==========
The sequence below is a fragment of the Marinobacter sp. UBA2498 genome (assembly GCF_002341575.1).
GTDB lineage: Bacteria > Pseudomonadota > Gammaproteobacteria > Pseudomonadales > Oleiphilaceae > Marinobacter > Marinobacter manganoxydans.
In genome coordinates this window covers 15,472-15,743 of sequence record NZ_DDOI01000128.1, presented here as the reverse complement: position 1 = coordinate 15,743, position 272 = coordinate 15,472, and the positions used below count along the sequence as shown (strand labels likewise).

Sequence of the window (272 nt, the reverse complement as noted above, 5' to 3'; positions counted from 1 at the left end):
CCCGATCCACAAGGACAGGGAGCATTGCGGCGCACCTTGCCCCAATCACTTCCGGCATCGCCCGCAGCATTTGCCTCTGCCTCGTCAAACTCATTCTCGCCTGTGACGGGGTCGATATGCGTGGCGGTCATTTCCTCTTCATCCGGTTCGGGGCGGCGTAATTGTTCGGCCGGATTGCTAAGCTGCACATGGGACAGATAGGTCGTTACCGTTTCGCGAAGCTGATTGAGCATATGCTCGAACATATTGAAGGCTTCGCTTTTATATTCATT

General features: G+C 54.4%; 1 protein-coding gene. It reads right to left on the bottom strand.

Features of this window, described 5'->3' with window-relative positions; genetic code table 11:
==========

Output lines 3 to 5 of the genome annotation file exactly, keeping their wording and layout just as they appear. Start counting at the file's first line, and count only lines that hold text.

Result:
In genome coordinates this window covers 15,472-15,743 of sequence record NZ_DDOI01000128.1, presented here as the reverse complement: position 1 = coordinate 15,743, position 272 = coordinate 15,472, and the positions used below count along the sequence as shown (strand labels likewise).

Sequence of the window (272 nt, the reverse complement as noted above, 5' to 3'; positions counted from 1 at the left end):
CCCGATCCACAAGGACAGGGAGCATTGCGGCGCACCTTGCCCCAATCACTTCCGGCATCGCCCGCAGCATTTGCCTCTGCCTCGTCAAACTCATTCTCGCCTGTGACGGGGTCGATATGCGTGGCGGTCATTTCCTCTTCATCCGGTTCGGGGCGGCGTAATTGTTCGGCCGGATTGCTAAGCTGCACATGGGACAGATAGGTCGTTACCGTTTCGCGAAGCTGATTGAGCATATGCTCGAACATATTGAAGGCTTCGCTTTTATATTCATT